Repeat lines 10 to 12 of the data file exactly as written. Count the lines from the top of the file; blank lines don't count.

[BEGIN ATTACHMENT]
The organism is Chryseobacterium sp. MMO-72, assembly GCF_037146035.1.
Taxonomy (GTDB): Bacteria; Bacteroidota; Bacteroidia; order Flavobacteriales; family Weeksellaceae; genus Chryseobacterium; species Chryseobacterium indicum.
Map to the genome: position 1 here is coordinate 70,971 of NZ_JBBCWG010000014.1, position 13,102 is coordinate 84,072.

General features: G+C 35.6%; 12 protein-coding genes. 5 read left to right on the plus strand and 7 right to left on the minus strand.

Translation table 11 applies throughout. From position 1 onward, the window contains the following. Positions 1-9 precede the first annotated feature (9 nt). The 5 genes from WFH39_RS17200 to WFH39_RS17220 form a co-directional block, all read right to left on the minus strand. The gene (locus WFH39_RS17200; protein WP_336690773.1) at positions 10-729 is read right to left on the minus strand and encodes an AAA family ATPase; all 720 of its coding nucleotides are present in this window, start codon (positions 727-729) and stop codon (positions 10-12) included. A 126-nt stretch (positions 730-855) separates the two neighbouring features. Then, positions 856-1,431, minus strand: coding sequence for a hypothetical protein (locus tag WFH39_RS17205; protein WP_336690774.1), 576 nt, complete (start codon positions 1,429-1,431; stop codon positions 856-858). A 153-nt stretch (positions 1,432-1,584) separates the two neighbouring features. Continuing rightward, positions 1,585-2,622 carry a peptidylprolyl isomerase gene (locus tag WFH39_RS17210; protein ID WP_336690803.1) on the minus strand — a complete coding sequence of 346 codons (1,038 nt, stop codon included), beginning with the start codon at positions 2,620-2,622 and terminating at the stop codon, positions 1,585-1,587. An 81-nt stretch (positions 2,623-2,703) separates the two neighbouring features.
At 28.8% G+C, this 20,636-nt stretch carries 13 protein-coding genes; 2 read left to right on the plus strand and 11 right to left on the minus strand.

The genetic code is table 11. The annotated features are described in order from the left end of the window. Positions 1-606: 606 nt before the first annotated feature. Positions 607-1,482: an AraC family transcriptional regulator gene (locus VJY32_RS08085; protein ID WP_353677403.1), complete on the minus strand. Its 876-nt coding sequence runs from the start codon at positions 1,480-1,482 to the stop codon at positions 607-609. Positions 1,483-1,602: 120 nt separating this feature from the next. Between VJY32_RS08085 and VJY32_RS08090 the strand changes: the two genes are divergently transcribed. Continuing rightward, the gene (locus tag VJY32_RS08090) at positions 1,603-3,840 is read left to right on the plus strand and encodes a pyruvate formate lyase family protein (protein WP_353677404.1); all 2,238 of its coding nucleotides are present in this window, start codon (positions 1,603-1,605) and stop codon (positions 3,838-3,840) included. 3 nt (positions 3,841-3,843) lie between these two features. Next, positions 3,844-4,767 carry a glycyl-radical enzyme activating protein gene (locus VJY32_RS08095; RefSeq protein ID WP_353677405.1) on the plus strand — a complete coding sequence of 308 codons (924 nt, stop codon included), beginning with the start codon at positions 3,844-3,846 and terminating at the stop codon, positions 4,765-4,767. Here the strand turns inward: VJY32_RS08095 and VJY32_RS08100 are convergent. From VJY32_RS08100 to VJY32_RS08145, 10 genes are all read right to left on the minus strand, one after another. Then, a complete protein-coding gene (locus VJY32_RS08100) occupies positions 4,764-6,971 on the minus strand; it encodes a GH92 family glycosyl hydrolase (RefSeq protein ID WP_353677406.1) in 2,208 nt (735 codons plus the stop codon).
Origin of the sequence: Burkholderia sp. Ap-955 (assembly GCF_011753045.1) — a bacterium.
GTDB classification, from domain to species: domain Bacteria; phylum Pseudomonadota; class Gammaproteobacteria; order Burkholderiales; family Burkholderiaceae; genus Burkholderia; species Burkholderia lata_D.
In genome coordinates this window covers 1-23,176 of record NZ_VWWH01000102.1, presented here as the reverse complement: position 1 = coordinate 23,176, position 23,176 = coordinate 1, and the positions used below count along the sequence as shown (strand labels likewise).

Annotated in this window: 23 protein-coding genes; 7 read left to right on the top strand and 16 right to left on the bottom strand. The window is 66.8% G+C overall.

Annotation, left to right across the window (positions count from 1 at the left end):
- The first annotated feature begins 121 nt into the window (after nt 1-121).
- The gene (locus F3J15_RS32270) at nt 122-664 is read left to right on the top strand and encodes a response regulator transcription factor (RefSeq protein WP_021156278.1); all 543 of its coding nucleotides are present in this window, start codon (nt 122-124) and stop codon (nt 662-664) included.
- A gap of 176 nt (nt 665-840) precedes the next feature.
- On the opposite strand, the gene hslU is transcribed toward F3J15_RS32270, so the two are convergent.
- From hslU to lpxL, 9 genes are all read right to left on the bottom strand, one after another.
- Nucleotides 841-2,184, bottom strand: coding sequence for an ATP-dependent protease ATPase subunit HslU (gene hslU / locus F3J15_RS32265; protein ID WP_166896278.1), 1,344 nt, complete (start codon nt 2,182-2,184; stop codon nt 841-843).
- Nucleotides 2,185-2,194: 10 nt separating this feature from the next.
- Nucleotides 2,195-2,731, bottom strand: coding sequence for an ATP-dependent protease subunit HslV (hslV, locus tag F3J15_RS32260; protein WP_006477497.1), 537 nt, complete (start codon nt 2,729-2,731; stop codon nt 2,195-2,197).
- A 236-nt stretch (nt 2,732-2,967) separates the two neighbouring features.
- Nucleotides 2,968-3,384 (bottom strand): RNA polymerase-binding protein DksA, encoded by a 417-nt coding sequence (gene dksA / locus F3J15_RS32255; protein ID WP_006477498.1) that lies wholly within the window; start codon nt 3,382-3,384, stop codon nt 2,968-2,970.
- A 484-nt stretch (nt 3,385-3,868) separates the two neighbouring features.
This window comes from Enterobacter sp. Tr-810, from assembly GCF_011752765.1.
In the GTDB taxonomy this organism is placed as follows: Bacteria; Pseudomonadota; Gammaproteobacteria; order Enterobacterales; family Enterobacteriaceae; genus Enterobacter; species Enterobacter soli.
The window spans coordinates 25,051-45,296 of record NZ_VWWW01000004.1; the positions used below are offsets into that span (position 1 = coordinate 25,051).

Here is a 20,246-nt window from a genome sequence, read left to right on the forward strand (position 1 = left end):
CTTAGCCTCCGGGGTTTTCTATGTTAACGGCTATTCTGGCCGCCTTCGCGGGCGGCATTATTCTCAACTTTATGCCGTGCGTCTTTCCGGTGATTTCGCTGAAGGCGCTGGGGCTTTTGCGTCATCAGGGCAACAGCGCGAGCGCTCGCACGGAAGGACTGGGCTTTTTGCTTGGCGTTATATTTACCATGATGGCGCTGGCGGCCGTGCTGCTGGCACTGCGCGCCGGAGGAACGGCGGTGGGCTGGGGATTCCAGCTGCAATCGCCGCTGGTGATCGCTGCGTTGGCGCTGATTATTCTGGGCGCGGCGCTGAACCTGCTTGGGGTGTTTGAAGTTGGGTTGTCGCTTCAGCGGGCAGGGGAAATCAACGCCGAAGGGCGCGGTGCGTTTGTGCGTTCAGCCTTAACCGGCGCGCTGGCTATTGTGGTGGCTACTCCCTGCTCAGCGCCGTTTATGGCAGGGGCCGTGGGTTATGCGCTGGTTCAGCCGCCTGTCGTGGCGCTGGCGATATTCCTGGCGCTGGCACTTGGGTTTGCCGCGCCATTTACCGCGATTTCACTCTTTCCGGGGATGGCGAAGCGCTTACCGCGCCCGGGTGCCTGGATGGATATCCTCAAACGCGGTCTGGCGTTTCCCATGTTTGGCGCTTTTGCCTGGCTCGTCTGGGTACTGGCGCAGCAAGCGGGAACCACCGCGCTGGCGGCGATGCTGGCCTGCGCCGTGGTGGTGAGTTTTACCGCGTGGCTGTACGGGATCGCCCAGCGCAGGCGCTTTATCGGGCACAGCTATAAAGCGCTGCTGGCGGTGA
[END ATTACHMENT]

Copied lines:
In genome coordinates this window covers 1-23,176 of record NZ_VWWH01000102.1, presented here as the reverse complement: position 1 = coordinate 23,176, position 23,176 = coordinate 1, and the positions used below count along the sequence as shown (strand labels likewise).

Annotated in this window: 23 protein-coding genes; 7 read left to right on the top strand and 16 right to left on the bottom strand. The window is 66.8% G+C overall.

Annotation, left to right across the window (positions count from 1 at the left end):